The payments are a good idea for those who are worried about the costs of a lifetime mortgage, and would like to reduce their debt with a monthly repayment from their pension or savings.
If you do decide that you would like to make interest payments, you will be able to repay a maximum of 15% of the initial loan each year.
An enhanced lifetime mortgage is like a standard plan, except that your medical records are also considered when calculating how much you can borrow.
If you are found to be in ill-health, you will be able to borrow a larger sum of money from the providers.
An independent financial adviser can help you put together your application, and talk you through which options might be best for your personal situation in retirement.
What is the maximum age for a lifetime mortgage?
There is usually no maximum age for lifetime mortgages. This is because lifetime mortgages are targeted towards people borrowing in later life, while they are in retirement.
However, there are strict lending criteria that you must meet to be eligible to borrow money from the lender using a lifetime mortgage. See the list below.
Do I qualify?
Providers have certain legal eligibility requirements that you must meet to use their services. These lending criteria are:
- You have to be at least 55 years old. If you are making a joint application, both homeowners must be 55 or over.
- You must own a property in the UK which is in good condition.
- Your property must be worth at least £70,000. Your property’s value will impact how much you are able to borrow with the plan, and will affect the interest rate that you get from the lender.
- You must not have any existing loans secured against your home. All debts of this type that you have before taking out your lifetime mortgage plan must be repaid completely once you get the cash from your new loan.
- It is also a legal requirement that you seek financial advice from an independent, specialist adviser. You must get this financial advice before signing any deals with a lifetime mortgage provider.
Some providers will not accept sheltered housing, houses next too or above commercial premises, or listed buildings. This is because properties of this type are harder to sell after the end of the mortgage term.
How to compare lifetime mortgages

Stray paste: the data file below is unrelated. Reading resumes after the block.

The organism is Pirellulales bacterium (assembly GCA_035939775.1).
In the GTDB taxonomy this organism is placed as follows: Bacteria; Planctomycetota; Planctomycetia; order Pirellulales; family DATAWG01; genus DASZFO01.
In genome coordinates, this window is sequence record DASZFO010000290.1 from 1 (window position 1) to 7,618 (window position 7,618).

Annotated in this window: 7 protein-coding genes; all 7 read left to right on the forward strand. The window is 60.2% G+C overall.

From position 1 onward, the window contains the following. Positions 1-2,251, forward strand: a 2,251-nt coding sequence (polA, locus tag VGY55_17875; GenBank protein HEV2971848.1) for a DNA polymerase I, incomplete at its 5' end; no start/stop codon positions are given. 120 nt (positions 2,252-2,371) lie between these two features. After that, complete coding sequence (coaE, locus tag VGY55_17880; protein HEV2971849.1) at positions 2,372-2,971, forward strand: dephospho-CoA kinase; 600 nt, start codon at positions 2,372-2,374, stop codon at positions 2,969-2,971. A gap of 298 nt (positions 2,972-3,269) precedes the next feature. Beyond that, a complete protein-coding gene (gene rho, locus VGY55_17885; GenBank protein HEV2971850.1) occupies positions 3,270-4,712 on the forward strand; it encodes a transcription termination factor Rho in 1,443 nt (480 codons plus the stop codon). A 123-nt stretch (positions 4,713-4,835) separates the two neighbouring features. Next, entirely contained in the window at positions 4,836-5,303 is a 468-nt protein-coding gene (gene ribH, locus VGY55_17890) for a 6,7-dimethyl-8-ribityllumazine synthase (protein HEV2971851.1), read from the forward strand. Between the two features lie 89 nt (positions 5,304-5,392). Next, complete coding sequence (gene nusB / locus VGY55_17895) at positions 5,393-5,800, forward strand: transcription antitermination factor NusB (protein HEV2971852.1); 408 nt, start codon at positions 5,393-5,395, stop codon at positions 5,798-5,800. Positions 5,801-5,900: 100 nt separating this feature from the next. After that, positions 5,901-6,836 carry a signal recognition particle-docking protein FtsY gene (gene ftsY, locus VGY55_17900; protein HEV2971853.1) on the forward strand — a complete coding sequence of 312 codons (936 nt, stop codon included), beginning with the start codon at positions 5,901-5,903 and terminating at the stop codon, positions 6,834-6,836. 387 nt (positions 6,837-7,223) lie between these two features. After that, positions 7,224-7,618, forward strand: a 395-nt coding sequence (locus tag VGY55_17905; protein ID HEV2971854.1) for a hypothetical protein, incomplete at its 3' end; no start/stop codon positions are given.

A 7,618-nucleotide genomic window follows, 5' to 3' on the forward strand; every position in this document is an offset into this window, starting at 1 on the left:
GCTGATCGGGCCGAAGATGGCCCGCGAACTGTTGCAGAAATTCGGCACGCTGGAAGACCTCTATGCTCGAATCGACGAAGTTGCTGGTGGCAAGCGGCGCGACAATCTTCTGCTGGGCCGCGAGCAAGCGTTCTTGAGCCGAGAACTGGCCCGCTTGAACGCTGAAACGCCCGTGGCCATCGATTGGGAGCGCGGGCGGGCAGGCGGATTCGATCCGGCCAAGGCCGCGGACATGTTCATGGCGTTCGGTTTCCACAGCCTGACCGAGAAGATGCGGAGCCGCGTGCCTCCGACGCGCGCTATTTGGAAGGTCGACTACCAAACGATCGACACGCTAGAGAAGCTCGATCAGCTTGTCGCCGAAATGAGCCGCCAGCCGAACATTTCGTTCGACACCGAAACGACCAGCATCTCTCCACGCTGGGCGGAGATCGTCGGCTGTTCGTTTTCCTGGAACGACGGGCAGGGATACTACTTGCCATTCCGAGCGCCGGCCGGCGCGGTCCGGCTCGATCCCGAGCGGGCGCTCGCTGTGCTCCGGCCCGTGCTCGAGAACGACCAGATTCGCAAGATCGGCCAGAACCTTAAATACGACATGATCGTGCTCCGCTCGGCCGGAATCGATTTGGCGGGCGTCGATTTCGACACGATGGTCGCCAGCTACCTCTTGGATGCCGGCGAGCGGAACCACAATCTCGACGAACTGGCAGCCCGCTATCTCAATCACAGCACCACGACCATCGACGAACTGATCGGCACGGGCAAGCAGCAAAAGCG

As explained above, there are several types of lifetime mortgage: roll-up, drawdown, flexible, and enhanced. Different mortgage providers may call the plans by different names, which can make comparing lifetime mortgages feel confusing.
Talk to a specialist adviser
Each lender has different loan-to-value (LTV) percentages and interest rates, and some products give you the option of adding extra features to your plan, such as Inheritance Protection.
It is therefore very important to get advice from life mortgage consultants and a financial adviser before making any decisions about which plan is right for your needs. This is a legal requirement.
The advisor will be able to support you in finding the best option for your family’s needs. They will also be able to answer any other questions you have about the products on offer.
Use an equity release calculator
Another tool that can help you compare lifetime mortgages is an online lifetime mortgage calculator.
These calculators are free to use, and can be a very helpful way to get more information about the maximum amount of money you could get from equity release.
You will usually need to provide the following information for lifetime mortgage calculators to work:
- Your UK address or postcode.
- The value of your main residence. The property your loan will be secured against must be worth at least £70,000.
- Whether or not you have any other outstanding mortgages to pay off.
- Your age. You must be at least 55 years old to take out a lifetime mortgage product.
- Your gender.
- Your marital status.
The calculator will analyse the basic personal information you provide in order to give you a free instant quote. It does this by checking how much cash someone of your profile can usually unlock from their home with different lenders.
If you provide your name and contact details, you may later be sent a more personalised quote.
What is the average interest rate on a lifetime mortgage?
When considering the benefits and disadvantages of the different lifetime mortgage services, it will be helpful to know the average interest rates in 2020.
The cheapest lifetime mortgage providers have interest rates starting at between 2.5 and 3% AER. However, you will find that some companies charge higher rates for lifetime mortgages, usually between 4 and 6% AER.
The rate you get will depend on factors such as your age, whether or not you are applying as a single or joint applicants, and any extra features included in the product.
The interest on lifetime mortgages is usually fixed for life. This can mean that the amount of debt you will eventually pay off after your death can grow very quickly. The cost of a lifetime mortgage can, therefore, end up being very high.